This evidence of the direction of Luther’s thought and of the power of his mind is all the more impressive because he wrote the documents that contain it for his own personal use and not for publication. He that reads them now encounters Luther as he got ready to teach an academic course on Paul’s letter to the Romans. To be sure, he himself seems to have attributed considerable significance to this work of his, for his own manuscript (which has come down to us) is written with great care. The major part of it appears to be the final clean copy which Luther himself prepared from notes that he had put on loose slips of paper (called by him schedae or schedulae). It was this carefully prepared manuscript which he used in the classroom.

According to the custom of the times, he dictated to his students the substance of what he wanted them to know. Some of the notes that the students took down in Luther’s course on the letter to the Romans are still in existence. Prof. Johannes Ficker, who discovered and first published Luther’s lectures and finally edited them with admirable care in the Weimar Edition of Luther’s Works, succeeded in locating several sets of them. Not all of them are complete, and not all of them represent the notes that were directly taken down in the classroom (a few are copies of such notes), but altogether they give a vivid picture of Luther’s teaching. They show how carefully he dictated (he repeated difficult words or pronounced them syllable by syllable) and how he spoke (his pronunciation was that of a Saxon and as such he tended to pronounce b as if it were p, and g as if it were k, etc., just as the Saxons do today).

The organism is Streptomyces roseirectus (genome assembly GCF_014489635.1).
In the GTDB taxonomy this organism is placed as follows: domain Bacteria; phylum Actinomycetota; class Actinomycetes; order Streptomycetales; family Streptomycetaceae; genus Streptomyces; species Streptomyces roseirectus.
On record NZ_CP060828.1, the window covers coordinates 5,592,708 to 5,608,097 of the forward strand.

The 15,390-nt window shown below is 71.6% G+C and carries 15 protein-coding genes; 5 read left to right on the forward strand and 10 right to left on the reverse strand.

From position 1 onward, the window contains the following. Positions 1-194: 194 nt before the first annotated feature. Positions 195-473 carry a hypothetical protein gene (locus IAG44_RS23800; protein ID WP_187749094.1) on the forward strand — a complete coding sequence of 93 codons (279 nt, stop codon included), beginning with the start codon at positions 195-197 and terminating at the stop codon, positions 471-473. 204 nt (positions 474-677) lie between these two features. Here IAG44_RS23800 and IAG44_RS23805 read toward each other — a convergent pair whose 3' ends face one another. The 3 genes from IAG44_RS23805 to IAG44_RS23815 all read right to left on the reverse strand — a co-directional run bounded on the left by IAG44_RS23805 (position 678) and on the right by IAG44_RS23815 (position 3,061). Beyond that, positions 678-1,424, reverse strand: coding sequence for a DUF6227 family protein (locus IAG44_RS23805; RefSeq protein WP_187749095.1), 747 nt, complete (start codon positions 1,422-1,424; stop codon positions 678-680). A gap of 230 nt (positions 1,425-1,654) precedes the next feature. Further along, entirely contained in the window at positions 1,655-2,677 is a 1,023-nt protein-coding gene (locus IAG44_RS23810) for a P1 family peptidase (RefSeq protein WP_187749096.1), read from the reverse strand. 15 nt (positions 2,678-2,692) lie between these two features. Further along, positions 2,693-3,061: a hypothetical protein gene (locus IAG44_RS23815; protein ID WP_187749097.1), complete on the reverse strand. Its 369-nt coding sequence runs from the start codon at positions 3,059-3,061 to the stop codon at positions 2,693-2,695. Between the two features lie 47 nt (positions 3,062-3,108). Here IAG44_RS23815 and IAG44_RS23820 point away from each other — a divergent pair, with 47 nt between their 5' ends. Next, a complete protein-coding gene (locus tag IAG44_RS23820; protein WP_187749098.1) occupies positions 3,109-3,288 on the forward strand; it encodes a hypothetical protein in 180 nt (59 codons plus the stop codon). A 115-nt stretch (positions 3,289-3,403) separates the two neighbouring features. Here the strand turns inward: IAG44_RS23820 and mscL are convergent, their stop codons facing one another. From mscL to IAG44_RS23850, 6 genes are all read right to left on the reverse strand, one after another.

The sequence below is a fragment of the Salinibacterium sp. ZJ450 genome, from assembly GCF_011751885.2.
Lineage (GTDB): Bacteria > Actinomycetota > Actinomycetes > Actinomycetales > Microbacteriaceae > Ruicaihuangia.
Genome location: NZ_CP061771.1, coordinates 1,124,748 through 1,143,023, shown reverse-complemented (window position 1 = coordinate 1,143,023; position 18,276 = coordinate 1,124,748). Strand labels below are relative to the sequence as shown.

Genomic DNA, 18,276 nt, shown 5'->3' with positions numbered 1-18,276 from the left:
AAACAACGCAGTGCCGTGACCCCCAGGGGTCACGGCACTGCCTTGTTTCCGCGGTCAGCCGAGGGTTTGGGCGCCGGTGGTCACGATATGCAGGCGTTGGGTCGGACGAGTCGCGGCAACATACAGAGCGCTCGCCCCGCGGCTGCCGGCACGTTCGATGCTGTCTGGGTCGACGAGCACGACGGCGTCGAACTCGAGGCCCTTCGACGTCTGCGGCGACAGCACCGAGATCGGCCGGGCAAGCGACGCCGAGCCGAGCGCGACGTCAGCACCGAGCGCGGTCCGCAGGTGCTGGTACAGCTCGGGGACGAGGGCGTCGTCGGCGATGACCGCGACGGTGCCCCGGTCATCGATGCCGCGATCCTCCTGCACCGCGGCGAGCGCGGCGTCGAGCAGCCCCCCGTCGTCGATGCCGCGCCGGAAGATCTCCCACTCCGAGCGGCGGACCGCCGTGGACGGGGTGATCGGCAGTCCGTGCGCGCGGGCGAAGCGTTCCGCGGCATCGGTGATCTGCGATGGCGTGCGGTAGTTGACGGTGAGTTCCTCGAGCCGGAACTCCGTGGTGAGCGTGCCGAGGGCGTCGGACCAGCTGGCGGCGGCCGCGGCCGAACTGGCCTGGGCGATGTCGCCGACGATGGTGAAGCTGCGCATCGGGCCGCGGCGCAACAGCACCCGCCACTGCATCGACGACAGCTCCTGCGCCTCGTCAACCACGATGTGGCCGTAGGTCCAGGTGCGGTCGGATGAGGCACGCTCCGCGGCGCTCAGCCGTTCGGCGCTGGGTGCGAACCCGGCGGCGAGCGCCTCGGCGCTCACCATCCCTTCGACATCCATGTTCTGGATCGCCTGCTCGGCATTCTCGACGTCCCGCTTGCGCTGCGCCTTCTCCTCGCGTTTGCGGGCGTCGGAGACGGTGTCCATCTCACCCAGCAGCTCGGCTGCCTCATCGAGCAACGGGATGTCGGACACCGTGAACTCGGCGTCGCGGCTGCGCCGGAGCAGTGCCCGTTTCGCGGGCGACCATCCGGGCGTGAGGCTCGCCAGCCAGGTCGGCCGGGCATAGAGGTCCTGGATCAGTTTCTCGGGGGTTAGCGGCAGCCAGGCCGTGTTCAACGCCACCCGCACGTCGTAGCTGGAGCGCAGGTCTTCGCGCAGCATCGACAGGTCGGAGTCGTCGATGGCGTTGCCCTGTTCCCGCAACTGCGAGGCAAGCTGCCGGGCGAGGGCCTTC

A comparison of the students’ books with his own lecture notes shows how he used his manuscript: he dictated its philological parts almost verbatim, but he greatly abbreviated the theological exposition he had written out; he left unmentioned most of those sections which, from our modern point of view, are the most interesting and important ones, namely, those where he sharply criticizes the church and its theological teachers and administrative leaders, and especially those where he struggles for the understanding of the gospel and for the clarity of his own thought about it.”

Download Luther’s: Lectures in Romans here. (Pdf)


[1] Karl Holl, Luthers Bedeutung filr den Fortschrift der Auslegungskunst (Gesammelte Aufsatze, Vol. I: Luther [sd ed., Tubingen, 1923], p. 550).

[2] Johannes Ficker, Luthers Vorlesung iiber den Romerbrief 1515/1516 (Leipzig, ed. 1908).

Free Ebook Friday- Introduction to the Puritans by Erroll Hulse

Introduction to the Puritans is a wonderful overview of the Puritan movement in the 1600s that has given the English-speaking world its richest depository of theological writings, with practical applications in every area of life. Part One helps us to understand the fascinating history as the British monarchy took some unpredictable turns and various factions literally fought for control of Britain’s religious life. Part Two ably illucidates the lives of the Puritans with brief summaries of 20+ Puritan leaders. These were real men whose contributions came at great personal cost to themselves and their families. Part Three shows us the importance of the Puritan legacy as it applies to important doctrinal and practical issues of our day. All Christians will benefit from knowing the Puritans. This book affords an excellent place to start.

Author: Erroll Hulse (1931-2017)

Pages: 138

Format: Paperbacks

Code: ittp

Language: English

Download as Pdf, Epub,

Source (Chapel Library)

Free Ebook Friday- 19 Pastoral Thoughts on Covid-19